Mindfulness Meditation helps students manage stress levels

Published: April 21, 2016

SARA MYERS
Staff Writer

Every Wednesday at five for the past nine weeks, the Center for Health Education and Wellness (CHEW) has offered Mindfulness Meditations to faculty, staff and students. The practice can aid in stress relief and help make a person more aware of their surroundings. Cathy Mascelli, MSW, assistant director of CHEW, says the practice helps people quiet their minds.

“A lot of us are thinking about the future – what we have to do tomorrow, next week – and some of us are obsessing about the past, and we miss the present moment where we live,” Mascelli said.

Paul, who directs the Mindfulness Meditations, instructs those who attend on how to become more aware of sensations. He may ask them to focus on the sensations of the body and how their body feels in that moment, or he may ask them to focus on the sensations of breathing – inhaling and exhaling.

Senior Marc Incitti, who had never attended something like the Mindfulness Meditations before they were offered at The University, said that the environment is incredibly relaxing and quiet.

“The only one who speaks is the director and he is mainly a guide for us, just reminding us that it is okay if our mind wanders, and return our thoughts to a nonjudgemental way of transferring our thoughts from whatever we are thinking about to what he’s saying – so breathing, relaxing the muscles in the body,” Incitti said.

His primary reason for attending the meditation is to relieve stress. As a pre-med student with additional stress from having a job and family, Incitti says that the meditation helps him manage his personal and academic stress levels.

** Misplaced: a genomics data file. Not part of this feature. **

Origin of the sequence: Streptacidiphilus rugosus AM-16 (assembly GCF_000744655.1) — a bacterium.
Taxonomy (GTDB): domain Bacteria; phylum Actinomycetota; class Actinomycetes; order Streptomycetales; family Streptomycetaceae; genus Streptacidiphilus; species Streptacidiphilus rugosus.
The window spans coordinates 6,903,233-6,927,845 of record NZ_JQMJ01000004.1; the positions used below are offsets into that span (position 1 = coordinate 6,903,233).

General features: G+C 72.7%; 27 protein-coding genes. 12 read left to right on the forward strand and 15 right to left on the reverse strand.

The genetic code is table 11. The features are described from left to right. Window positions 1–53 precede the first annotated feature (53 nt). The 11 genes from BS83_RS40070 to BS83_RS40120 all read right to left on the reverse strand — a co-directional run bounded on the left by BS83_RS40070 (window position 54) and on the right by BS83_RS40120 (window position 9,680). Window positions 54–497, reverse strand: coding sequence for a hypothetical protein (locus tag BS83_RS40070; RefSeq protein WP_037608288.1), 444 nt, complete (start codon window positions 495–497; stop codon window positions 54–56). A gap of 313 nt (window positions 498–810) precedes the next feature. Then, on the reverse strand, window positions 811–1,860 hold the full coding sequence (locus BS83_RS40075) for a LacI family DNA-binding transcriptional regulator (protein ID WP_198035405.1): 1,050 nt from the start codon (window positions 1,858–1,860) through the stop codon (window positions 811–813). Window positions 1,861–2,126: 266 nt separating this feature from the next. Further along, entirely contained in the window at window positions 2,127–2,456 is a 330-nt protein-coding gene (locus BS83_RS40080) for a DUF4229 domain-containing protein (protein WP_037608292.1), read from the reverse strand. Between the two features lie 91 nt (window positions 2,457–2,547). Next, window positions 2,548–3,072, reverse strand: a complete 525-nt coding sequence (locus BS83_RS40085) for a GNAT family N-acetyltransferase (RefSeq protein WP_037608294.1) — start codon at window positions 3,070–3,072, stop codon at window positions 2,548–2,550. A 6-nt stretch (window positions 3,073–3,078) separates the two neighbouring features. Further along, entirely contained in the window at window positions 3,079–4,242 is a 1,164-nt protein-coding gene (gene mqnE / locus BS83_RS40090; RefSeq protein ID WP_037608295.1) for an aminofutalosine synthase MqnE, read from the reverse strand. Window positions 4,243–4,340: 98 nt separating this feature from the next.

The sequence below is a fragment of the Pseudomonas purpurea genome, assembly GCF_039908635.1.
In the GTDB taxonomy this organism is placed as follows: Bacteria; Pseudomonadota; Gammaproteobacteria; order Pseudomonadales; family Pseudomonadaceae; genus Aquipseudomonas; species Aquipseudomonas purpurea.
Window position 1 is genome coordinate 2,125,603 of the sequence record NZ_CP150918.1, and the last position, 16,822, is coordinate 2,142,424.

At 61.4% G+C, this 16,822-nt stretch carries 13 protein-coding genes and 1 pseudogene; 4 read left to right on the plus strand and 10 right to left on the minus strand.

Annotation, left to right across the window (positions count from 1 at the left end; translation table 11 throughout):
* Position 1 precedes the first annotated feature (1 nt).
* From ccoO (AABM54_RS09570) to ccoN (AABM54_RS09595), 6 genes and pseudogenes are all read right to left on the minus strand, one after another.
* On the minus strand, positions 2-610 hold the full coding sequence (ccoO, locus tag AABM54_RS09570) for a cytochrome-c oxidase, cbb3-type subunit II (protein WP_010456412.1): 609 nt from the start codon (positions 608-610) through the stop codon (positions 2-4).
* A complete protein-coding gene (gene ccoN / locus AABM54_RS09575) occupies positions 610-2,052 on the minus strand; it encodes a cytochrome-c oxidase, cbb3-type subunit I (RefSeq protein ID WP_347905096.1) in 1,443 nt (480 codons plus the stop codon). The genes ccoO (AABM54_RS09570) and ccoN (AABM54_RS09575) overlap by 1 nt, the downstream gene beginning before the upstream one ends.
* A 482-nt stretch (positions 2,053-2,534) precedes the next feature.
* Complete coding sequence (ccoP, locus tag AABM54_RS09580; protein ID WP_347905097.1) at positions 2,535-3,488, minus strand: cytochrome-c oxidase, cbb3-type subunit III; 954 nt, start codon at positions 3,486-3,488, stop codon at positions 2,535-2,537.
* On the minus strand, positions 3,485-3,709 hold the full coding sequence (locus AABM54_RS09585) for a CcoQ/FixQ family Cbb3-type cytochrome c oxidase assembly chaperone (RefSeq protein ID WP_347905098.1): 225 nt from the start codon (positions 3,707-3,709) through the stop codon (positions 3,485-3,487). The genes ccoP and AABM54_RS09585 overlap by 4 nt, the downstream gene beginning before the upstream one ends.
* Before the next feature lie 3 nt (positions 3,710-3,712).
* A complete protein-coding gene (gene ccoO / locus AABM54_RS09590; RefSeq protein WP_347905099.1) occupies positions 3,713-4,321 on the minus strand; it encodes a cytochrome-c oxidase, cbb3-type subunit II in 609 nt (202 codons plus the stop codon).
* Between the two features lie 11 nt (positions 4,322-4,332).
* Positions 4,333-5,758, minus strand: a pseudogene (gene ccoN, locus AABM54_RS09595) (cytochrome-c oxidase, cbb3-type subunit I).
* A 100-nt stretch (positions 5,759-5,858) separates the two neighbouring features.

Meditation originally comes from Eastern religions, such as Buddhism, Hinduism and Confucianism, and in those religions, meditation holds spiritual importance.

“The roots of the meditations are ancient and old and Eastern religions, so it is very much in those religions tied to spirituality that is discovered in silence and quiet,” Mascelli explained.

She continued, saying that the practice is very similar to the Examen of the Jesuits in that both are focused on spending time in quiet reflection. In fact, Anthony De Mello, a famous Jesuit priest, found prayer through meditations. Many students who have been on retreats have been asked to go through the Examen as part of their reflection at night. She says the experience of the Meditations is similar.

CHEW will continue to offer the Mindfulness Meditations every Wednesday until May 11 – the Wednesday before finals week – giving students an additional stress reliever as the semester winds down.

Contact the writer: sara.myers@scranton.edu

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